The FY15 Budget 2 is a level-funded budget that only adds next year’s capital expenses, plus almost $400,000 for bond and interest payments for the Police-Fire project. This budget total is $16,083,927. This would be a 7.8% increase over the previous year, and taxes would be set at $.1018 (just over 10 cents) more than last year.

Taxes raised by 10 cents would force cuts to keep the budget locked at FY14’s level.

For someone with a $200,000 home value, Budget 1 leads to a tax increase of $316.98, whereas Budget 2 comes to an increase of $203.52 according to information presented to the board.

“What is a tax
increase town residents can live with?” asked Gartenstein.  He said he has discussed cutting it all from the budget with the Interim Town Manager, and “it would hurt a ton.”

“Are there additional revenues we can generate,” he asked. “Are there other funds we can spend down? What cuts can we live with?”

“What do we feel taxpayers can actually handle?” said John Allen. “It can’t be 10 cents.”

Gartenstein suggested a few more possibilities to consider. He mentioned the $280,000 skating rink savings and said the board would need to decide how to use it. He thought, perhaps, that another $150,000 might be able to be cut from the already-pared capital expense budget for the next year.

He said he would recommend that all voters weigh in on a non-binding resolution regarding a 1% Local Option Tax “to defray Police-Fire facility expenses,” and that Town Meeting Representatives could decide after seeing what the voters endorse.

Moreland’s report to the board noted that the option of a Local Option Tax on sales exists, but local retailers and shoppers don’t like the idea and Town Meeting Representatives voted against the plan.  Moreland tells the board that $645,491 would have been raised had such a tax been in place last year, assuming everyone shopped as they did the year before.

Moreland’s report also says the town plans to break out the accounting for regular labor agreement costs such as vacation buy-backs, retiree pay-outs, and education incentives in an effort to better see the costs. Four senior fire fighters are expected to retire soon, other senior staff may retire in coming years, and the town would like to track these expected costs.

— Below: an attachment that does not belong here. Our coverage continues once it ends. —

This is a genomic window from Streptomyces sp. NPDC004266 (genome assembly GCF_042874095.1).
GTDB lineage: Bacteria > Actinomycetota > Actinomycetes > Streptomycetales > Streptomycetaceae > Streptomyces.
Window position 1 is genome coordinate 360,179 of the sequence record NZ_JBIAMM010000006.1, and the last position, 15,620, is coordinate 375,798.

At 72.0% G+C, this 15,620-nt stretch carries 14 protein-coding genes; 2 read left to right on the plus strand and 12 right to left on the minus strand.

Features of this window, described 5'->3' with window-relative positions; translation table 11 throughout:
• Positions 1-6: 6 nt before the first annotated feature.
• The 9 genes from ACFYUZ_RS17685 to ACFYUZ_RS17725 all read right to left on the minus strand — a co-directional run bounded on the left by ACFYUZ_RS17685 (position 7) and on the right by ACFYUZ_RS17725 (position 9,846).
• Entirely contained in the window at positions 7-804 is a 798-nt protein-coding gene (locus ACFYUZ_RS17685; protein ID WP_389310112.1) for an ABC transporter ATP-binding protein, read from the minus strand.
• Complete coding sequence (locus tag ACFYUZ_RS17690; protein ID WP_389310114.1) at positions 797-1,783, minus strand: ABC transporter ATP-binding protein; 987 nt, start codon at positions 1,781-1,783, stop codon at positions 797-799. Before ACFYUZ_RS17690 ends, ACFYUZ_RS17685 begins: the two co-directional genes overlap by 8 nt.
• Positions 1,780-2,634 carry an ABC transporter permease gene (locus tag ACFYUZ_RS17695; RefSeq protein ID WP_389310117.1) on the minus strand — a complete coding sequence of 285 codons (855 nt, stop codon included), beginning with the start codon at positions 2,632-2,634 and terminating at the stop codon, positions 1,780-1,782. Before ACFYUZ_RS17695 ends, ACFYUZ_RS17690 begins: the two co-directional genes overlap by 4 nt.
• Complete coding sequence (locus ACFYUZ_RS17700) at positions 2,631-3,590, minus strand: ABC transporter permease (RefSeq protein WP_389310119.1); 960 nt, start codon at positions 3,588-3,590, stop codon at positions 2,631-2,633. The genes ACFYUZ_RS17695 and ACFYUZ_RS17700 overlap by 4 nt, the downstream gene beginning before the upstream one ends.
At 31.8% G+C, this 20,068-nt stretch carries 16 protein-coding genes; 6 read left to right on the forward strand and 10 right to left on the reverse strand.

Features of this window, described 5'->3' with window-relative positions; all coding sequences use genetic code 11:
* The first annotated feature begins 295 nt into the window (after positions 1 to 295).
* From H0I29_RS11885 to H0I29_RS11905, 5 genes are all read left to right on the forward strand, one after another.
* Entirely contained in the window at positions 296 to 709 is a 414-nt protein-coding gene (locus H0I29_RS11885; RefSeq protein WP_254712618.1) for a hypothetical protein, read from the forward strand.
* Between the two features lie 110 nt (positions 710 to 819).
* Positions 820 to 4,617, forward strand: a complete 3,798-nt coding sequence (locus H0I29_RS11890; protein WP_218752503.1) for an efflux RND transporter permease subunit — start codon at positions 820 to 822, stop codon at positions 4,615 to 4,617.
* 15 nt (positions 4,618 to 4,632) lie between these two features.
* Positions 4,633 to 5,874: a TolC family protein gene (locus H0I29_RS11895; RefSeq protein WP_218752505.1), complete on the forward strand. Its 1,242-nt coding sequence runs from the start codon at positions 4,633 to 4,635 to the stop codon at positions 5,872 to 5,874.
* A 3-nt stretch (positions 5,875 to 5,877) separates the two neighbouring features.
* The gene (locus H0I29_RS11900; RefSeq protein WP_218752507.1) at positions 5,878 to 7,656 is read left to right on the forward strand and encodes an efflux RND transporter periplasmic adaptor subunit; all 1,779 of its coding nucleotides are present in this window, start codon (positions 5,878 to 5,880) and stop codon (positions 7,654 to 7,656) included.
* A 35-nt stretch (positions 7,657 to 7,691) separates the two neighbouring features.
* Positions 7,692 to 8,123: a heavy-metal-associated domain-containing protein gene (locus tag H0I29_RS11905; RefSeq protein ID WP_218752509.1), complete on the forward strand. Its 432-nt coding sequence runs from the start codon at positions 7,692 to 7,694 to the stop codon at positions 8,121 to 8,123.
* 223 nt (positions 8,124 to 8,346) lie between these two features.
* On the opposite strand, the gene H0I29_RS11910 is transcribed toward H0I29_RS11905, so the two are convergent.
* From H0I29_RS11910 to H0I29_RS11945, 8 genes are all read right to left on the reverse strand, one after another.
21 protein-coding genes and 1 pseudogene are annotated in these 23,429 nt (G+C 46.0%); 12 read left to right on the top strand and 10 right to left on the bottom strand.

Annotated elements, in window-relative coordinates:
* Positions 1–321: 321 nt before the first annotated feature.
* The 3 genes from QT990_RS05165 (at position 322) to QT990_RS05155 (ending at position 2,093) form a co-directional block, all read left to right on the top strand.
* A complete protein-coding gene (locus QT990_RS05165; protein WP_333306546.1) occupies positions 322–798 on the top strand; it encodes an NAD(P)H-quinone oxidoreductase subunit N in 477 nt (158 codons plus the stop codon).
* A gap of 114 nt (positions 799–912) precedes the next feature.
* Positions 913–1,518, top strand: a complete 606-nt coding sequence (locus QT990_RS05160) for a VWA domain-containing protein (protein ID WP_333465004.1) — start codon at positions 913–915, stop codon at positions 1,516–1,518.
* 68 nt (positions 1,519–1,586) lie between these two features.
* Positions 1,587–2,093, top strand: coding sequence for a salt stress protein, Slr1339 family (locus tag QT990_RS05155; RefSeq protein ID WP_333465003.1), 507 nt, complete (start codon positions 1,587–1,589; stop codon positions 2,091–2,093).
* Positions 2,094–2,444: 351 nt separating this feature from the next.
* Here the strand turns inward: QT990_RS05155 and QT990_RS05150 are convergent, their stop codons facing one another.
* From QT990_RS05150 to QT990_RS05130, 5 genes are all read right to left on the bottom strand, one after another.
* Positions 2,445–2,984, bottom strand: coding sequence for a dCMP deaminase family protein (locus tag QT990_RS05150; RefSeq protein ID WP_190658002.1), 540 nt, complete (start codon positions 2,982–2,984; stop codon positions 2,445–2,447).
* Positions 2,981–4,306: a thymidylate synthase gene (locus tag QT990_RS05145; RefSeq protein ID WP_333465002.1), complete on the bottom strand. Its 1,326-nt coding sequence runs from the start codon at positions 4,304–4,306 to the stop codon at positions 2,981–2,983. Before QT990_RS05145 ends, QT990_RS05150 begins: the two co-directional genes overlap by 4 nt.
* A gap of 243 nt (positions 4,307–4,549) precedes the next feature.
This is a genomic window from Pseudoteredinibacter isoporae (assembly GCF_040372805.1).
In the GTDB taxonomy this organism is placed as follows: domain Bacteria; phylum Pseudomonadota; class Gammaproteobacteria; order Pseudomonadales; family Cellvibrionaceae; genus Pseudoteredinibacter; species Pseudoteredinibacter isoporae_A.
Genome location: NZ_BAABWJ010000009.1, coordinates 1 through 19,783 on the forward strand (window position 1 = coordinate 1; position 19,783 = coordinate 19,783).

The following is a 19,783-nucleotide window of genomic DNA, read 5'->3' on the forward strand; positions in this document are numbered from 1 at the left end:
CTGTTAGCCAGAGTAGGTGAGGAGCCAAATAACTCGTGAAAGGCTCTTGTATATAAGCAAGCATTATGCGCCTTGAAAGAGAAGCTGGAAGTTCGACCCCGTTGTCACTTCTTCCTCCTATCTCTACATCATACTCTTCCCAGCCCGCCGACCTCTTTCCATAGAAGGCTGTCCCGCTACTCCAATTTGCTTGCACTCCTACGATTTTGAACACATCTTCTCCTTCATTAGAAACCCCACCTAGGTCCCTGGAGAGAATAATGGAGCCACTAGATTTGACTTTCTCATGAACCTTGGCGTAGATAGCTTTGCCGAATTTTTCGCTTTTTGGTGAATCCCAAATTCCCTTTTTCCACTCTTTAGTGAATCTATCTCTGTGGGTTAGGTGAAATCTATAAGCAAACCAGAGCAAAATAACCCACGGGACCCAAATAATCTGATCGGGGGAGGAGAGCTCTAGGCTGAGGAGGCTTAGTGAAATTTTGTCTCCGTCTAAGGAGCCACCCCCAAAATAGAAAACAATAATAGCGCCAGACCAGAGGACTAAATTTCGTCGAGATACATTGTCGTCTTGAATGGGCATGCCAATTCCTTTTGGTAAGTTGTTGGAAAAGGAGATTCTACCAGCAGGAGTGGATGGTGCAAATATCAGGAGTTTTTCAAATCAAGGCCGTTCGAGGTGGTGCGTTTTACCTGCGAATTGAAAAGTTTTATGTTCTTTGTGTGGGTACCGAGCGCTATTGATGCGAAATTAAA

His report also says staff budgets have little or no fat in them left to trim. Risk management, health insurance and debt are listed as the three significant expenses.

Coming capital expenses to discuss include replacing computers using Windows XP, buying some trucks, police cruisers, bridges, retaining walls, paving, and sidewalks.

“The best approach now is to think about this and have our first worksession in an early morning meeting in the coming weeks,” he told his fellow board members.

Gartenstein asked that the board consider how to spend the $280,000 left over from the rink repairs, what capital cuts they see possible, and how much tax can citizens tolerate?

John Allen noted that their budget discussions were no longer about line items. “It’s policies now.”

David Schoales suggested looking at fees for service, or at least calculating the costs and showing them to the larger non-profits in the area with a nudge and request to help cover the costs.

Moreland did not like the idea of a fee for any essential service. “We don’t want any incentives for people holding off on calling for help.” He added that the State has rules and “we’d have little leverage other than asking with our hand out.”

James Banslabin said he had talked to some people about the possibility of increasing taxes. He said people are worried about having trouble with medical costs next year, and houses are up for sale in anticipation of tax increases. “There’s one more issue,” he said, “but I’m frightened to say it.”

The Brattleboro Selectboard set a budget meeting for Monday, November 25 at 7:30 am to discuss a policy for deciding how to going forward, and further discussion of the three topics suggested by Gartenstein.

Committee Appointments

Many citizens volunteered to serve on town committees, and the Selectboard made it official with a series of committee appointments.

The Agricultural Advisory Committee will gain the services of Caitlin Burlett, Nancy L. Miller, Charles B. Robb, Jr. and Karen Robb.

The Arts Committee will see Nicholas Biddle, Jacob Alan Roberts, and John Wilmerding join them.

The Development Review Board adds Steve Cormier as an alternate.

The Energy Committee will be increased in size by one member, and will benefit from new members Sheetal K. Chanda and Tad Montgomery.

And, to end the evening, the Brattleboro Skatepark Site Selection Committee was formed.

Brattleboro residents applying for the Skatepark Site Selection Committee include Joe Bushey, Jacob Allen Roberts, Betsy Gentile, Linda Whelihan, Elizabeth McLoughlin, Martin Fitzgerald, Les Montgomery, Dan Sontag, Francine Vallario, Andrea Watkins and Andy Davis. Peter Whitley of the Tony Hawk Foundation and Melissa Clark, not of Brattleboro, also applied.